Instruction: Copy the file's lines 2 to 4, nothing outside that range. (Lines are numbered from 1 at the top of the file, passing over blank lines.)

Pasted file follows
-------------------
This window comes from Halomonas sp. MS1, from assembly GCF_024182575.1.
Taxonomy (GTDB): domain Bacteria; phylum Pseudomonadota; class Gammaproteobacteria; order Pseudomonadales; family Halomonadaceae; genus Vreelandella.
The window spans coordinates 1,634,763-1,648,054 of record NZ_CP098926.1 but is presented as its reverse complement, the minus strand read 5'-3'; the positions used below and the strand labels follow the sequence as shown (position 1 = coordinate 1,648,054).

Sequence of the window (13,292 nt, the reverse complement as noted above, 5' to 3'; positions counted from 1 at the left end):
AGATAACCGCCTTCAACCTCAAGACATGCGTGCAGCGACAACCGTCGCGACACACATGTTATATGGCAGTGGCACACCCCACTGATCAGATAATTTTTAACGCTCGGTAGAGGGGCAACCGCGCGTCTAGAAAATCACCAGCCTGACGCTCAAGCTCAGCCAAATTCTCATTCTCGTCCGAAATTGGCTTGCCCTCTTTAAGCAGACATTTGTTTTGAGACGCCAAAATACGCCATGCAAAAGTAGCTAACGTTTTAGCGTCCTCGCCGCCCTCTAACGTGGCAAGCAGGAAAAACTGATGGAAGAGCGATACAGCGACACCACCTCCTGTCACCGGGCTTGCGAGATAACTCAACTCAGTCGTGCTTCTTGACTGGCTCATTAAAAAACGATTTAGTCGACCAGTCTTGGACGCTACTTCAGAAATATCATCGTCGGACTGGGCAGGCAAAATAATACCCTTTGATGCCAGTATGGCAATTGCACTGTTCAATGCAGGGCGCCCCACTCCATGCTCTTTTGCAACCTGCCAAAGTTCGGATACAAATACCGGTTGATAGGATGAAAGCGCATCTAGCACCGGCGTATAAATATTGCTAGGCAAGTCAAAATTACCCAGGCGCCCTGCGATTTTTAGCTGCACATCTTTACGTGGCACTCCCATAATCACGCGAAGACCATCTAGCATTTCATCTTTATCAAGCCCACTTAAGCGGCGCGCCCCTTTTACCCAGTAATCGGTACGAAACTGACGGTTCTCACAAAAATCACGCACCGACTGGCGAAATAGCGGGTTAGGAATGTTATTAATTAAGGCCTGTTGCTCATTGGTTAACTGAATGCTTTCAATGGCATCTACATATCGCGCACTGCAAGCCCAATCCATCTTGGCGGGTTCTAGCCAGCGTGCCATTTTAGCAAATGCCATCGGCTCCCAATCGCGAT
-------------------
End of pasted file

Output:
Taxonomy (GTDB): domain Bacteria; phylum Pseudomonadota; class Gammaproteobacteria; order Pseudomonadales; family Halomonadaceae; genus Vreelandella.
The window spans coordinates 1,634,763-1,648,054 of record NZ_CP098926.1 but is presented as its reverse complement, the minus strand read 5'-3'; the positions used below and the strand labels follow the sequence as shown (position 1 = coordinate 1,648,054).

Sequence of the window (13,292 nt, the reverse complement as noted above, 5' to 3'; positions counted from 1 at the left end):